Many big collaborative projects involve people from different institutions, however. How can you show the affiliations of those authors? Many people emulate journals and use superscripts.


This gets very complicated to read and difficult to read very quickly, however.

Another approach might be to group the contributors by their institution, relative contribution or alphabetical order or whatever other reason you have for deciding the order of authors be damned.


This chews up more space, so you might be forced to use initials for the authors and cut back on punctuation.


But if the team is that big, it is unlikely that they are all going to be at the conference. If we step into the needs of the reader for a second, what is the thing a conference goer might want to know? They certainly want to know who they might be talking to, that is, the poster presenter. They might also want to know the person behind the project, who is usually the most senior professor or staffer, and often the most recognizable “name” the poster might have.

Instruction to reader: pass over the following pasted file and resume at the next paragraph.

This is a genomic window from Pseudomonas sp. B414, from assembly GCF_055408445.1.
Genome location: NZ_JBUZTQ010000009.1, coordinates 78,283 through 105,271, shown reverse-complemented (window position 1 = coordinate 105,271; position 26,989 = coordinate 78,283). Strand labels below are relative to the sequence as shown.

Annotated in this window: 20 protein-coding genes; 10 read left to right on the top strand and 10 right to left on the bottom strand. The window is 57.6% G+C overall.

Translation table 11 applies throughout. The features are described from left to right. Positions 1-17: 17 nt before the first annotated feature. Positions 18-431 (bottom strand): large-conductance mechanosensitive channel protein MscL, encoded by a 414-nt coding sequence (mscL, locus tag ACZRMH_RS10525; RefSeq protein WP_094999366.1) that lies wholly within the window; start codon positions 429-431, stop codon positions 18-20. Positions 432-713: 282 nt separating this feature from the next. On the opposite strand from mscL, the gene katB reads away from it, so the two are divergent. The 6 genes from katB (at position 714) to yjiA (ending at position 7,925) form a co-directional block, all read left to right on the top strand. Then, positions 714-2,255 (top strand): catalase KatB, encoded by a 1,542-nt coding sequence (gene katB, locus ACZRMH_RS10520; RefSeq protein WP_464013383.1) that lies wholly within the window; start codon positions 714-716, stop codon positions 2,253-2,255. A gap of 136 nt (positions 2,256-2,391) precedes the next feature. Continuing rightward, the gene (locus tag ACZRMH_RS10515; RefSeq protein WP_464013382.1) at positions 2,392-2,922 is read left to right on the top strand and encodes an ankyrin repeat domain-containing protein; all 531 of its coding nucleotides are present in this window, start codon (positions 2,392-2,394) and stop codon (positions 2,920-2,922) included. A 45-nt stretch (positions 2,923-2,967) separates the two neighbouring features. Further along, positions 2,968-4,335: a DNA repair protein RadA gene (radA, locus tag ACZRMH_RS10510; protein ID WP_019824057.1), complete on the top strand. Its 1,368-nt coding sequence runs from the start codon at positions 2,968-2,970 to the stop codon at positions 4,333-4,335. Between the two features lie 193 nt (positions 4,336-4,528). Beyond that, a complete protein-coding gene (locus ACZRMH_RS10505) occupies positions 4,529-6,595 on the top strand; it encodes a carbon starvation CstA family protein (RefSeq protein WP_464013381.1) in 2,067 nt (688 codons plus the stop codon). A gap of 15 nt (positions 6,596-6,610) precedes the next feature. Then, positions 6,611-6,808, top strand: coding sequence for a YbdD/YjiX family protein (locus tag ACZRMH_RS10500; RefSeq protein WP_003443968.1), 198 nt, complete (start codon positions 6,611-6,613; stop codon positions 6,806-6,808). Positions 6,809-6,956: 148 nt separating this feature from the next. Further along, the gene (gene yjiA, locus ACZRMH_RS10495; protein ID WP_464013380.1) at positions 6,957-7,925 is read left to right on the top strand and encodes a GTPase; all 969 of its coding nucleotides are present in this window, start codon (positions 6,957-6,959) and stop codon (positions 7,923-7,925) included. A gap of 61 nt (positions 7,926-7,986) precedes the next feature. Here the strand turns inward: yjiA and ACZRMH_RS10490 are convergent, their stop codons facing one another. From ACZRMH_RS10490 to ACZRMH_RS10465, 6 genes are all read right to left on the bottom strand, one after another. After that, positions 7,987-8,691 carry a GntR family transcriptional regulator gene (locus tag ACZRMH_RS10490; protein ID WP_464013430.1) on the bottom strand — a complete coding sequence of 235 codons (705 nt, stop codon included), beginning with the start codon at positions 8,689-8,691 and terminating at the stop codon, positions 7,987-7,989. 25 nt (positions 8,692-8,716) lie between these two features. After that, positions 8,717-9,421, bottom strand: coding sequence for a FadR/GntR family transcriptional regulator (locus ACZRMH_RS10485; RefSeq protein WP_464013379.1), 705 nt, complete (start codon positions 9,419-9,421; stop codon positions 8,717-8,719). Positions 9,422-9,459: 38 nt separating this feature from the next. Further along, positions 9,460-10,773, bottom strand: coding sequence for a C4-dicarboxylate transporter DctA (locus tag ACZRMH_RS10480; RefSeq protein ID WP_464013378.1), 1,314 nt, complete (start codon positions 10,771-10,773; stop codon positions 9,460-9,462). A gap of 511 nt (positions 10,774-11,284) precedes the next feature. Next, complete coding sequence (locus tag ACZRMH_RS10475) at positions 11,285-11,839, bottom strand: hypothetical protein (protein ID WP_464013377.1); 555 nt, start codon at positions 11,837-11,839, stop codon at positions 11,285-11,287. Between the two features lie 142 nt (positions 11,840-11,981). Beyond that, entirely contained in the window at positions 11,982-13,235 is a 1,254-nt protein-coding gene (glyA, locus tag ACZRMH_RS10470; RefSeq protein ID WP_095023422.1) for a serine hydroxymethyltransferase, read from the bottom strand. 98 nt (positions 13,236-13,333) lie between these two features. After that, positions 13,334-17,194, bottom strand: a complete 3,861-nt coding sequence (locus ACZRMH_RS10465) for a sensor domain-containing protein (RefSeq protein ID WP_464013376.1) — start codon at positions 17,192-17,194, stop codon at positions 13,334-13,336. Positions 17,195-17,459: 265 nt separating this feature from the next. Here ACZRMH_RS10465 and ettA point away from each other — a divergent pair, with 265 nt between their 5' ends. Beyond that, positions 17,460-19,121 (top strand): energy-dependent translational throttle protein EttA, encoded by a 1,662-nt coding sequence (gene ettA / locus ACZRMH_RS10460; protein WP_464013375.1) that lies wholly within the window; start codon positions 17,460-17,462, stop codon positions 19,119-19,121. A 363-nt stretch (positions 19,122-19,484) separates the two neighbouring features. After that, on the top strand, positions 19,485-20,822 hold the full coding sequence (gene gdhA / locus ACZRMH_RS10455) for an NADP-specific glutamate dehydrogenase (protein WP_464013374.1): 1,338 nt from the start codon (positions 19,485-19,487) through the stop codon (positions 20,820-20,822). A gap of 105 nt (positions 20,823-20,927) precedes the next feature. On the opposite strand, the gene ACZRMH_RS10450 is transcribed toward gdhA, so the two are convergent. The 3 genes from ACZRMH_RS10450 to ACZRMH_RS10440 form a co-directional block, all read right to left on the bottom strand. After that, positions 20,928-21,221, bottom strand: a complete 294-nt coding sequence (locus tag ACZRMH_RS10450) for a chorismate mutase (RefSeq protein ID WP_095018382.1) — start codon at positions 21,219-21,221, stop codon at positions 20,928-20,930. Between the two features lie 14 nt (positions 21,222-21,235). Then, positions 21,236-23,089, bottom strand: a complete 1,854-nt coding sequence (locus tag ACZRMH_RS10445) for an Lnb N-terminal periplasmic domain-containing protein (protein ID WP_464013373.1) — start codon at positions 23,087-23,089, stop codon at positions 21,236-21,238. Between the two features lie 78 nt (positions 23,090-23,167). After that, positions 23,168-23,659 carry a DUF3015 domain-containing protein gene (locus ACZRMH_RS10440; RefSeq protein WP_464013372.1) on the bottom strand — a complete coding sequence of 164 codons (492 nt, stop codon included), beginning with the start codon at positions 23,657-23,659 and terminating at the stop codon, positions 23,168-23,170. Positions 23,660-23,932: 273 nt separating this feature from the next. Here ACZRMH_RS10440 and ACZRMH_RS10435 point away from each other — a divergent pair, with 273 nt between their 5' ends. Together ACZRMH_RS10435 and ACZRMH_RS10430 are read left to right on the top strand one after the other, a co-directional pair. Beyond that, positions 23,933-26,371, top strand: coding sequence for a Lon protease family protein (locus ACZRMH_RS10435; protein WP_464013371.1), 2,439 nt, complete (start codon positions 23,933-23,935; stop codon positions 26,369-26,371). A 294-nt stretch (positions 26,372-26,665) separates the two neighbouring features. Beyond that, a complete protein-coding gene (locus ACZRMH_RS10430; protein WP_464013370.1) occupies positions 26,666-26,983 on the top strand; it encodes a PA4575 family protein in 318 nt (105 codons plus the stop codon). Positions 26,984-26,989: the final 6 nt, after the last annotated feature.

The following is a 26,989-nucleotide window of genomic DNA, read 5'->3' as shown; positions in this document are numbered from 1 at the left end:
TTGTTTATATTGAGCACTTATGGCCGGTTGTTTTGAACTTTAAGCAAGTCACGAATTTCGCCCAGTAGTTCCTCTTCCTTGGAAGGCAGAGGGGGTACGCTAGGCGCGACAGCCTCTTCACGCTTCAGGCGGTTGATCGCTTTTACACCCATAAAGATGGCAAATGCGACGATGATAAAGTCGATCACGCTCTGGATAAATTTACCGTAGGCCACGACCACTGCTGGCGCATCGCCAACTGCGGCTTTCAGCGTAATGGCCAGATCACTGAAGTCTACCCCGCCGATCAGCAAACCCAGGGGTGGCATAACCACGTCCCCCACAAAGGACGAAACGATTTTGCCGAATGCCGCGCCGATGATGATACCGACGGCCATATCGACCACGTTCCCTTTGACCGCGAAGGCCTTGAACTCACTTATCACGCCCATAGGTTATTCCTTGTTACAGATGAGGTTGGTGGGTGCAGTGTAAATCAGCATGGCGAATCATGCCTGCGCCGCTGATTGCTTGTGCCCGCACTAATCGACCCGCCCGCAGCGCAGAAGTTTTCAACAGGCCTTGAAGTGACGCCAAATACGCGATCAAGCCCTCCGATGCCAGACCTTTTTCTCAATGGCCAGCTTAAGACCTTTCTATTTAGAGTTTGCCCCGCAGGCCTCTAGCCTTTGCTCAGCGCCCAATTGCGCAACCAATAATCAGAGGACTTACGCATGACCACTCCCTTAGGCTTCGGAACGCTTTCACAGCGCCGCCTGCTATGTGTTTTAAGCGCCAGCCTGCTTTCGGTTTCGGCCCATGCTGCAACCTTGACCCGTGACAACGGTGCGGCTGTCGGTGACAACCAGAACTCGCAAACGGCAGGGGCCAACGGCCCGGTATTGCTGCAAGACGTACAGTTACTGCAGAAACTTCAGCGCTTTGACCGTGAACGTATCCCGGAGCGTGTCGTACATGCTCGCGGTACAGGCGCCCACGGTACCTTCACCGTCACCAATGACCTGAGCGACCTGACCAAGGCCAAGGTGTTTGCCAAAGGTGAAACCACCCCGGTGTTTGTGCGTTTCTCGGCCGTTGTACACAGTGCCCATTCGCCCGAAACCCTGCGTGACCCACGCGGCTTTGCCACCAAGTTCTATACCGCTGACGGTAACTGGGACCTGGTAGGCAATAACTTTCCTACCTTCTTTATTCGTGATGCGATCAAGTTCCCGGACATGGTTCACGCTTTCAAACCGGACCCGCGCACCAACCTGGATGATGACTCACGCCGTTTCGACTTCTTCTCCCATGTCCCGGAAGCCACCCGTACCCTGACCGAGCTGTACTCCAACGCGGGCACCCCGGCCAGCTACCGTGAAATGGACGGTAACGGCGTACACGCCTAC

Putting the full author list on an external link or down in find print in the corner might is harsh for the contributors. I know that. But in design, you have to grit your teeth and remember that it is not about you, or your friends. It’s about what the audience needs.

External links

When does authorship stop meaning anything useful?

01 March 2017

Eight is great!

We interrupt your regularly scheduled blog about making conference posters that don’t suck to note that this project has been running eight years now! Which is kind of awesome.

Thank you for your support!

Photo by Luca Sbardella on Flickr; used under a Creative Commons license.